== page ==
the mother country

the/(one's) mother country

The country where one was born of one's family came from. Every Thanksgiving I make a point of eating turkey and cooking pumpkin pie to remind me of my mother country. We set up this community center so immigrants could have a place where they felt connected to the mother country.
See also: country, mother

the ˈmother country

the country where you or your family were born and which you feel a strong emotional connection with: The cafe was a meeting place for the immigrants, a welcome reminder of the tastes of the mother country.
See also: country, mother
References in classic literature ?
Massachusetts and the whole of New England was then almost independent of the mother country," said Grandfather.
In this manner does the mother country absorb even the fame, under that system of rule.
Before the war of the Revolution, the English Church was supported in the colonies, with much interest, by some of its adherents in the mother country, and a few of the congregations were very amply endowed.
These he shipped from Canada to London, no direct trade being allowed from that colony to any but the mother country.
And it was for the same reason that Canada was lost to the mother country.
For two years our ancestors were kept in sullen submission by that filial love which had invariably secured their allegiance to the mother country, whether its head chanced to be a Parliament, Protector, or Popish Monarch.
Impey Barbicane was a man of forty years of age, calm, cold, austere; of a singularly serious and self-contained demeanor, punctual as a chronometer, of imperturbable temper and immovable character; by no means chivalrous, yet adventurous withal, and always bringing practical ideas to bear upon the very rashest enterprises; an essentially New Englander, a Northern colonist, a descendant of the old anti-Stuart Roundheads, and the implacable enemy of the gentlemen of the South, those ancient cavaliers of the mother country.
Within two years after their landing, they beheld a rival settlement attempted in their immediate neighborhood; and not long after, the laws of self- preservation compelled them to break up a nest of revellers, who boasted of protection from the mother country, and who had recurred to the easy but pernicious resource of feeding their wanton idleness, by furnishing the savages with the means, the skill, and the instruments of European destruction.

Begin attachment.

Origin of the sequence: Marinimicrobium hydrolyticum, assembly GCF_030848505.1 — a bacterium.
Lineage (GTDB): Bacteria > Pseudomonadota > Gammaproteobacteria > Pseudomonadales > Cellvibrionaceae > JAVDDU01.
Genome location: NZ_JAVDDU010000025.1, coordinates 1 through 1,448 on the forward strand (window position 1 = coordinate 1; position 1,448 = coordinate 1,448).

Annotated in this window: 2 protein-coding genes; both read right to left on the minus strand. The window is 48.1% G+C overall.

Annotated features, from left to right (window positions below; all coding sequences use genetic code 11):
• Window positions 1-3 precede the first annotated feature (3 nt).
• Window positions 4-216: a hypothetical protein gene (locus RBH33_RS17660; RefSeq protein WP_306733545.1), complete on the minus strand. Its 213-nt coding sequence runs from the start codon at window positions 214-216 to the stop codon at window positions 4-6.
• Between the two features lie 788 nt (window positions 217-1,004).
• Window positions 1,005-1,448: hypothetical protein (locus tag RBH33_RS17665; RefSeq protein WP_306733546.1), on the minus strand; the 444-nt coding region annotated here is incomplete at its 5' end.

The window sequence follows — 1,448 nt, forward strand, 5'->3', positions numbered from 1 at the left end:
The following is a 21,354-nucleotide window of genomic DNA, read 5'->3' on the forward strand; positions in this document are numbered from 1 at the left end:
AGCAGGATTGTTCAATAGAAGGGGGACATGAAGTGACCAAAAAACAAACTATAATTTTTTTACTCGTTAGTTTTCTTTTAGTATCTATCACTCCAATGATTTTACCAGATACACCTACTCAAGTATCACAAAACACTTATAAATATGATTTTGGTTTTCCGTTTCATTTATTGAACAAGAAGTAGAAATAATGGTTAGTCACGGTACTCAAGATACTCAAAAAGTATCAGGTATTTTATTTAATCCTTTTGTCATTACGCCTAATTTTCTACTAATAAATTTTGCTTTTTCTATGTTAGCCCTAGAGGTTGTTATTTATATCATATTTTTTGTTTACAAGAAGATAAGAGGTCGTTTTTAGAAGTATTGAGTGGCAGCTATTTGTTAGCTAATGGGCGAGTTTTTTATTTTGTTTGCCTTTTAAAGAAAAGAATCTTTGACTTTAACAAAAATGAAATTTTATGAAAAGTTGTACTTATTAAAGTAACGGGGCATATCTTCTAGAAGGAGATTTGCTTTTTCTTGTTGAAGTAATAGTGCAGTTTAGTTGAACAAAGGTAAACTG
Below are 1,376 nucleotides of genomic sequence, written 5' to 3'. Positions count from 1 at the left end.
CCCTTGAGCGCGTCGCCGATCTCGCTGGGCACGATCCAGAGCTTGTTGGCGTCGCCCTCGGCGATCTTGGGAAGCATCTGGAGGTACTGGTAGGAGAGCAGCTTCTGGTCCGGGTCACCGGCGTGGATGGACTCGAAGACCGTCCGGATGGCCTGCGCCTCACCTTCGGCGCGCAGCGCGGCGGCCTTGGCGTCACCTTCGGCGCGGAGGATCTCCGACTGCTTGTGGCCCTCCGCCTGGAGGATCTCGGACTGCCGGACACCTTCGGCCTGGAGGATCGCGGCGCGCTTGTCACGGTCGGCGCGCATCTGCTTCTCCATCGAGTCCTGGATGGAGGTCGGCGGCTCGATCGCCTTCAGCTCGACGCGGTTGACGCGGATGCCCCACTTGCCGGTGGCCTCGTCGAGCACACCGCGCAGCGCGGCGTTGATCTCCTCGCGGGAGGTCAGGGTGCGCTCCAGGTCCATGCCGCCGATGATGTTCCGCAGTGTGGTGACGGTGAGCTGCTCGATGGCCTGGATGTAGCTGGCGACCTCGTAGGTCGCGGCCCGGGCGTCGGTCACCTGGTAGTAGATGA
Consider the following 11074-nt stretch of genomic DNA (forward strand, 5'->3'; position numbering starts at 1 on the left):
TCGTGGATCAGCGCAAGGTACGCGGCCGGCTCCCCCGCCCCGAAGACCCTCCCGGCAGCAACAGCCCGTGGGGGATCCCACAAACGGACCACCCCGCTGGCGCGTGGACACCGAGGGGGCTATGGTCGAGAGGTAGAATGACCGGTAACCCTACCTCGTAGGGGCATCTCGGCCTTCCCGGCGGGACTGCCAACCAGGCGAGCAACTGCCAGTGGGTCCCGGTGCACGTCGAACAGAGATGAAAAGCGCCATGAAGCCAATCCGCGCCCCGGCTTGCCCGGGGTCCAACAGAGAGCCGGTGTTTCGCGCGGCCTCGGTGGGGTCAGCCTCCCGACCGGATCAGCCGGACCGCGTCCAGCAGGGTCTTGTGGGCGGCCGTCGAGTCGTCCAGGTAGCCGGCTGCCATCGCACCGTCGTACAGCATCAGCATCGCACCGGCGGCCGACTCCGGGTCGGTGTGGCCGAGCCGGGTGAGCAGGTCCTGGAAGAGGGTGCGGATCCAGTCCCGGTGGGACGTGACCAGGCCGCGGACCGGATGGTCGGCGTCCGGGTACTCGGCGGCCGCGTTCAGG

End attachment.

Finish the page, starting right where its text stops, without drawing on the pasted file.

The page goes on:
So far as a demeanour of natural authority was concerned, the mother country need not have been ashamed to see these foremost men of an actual democracy adopted into the House of Peers, or make the Privy Council of the Sovereign.
Then they sent out a great galley to learn why no one came from the mother country, but though they sailed about for many months, they were unable to find any trace of the mighty land that had for countless ages borne their ancient civilization--it had sunk into the sea.
Like many other critics of Empire, her mouth had been stopped with food, and she could only exclaim at the hospitality with which she had been received, and warn the Mother Country against trifling with young Titans.
Finally, some of the points were given in Sampson's favour, and some against him; and the upshot was, that, instead of being desired to travel for a time in foreign parts, he was permitted to grace the mother country under certain insignificant restrictions.
Burke's plea was that although England had a theoretical constitutional right to tax the colonies it was impracticable to do so against their will, that the attempt was therefore useless and must lead to disaster, that measures of conciliation instead of force should be employed, and that the attempt to override the liberties of Englishmen in America, those liberties on which the greatness of England was founded, would establish a dangerous precedent for a similar course of action in the mother country itself.
Pyncheon had visited England, where he married a lady of fortune, and had subsequently spent many years, partly in the mother country, and partly in various cities on the continent of Europe.
They were spirited to Asia, spirited to Germany, so spirited to Great Britain that the international attitude of the mother country to her great daughter was constantly compared in contemporary caricature to that between a hen-pecked husband and a vicious young wife.
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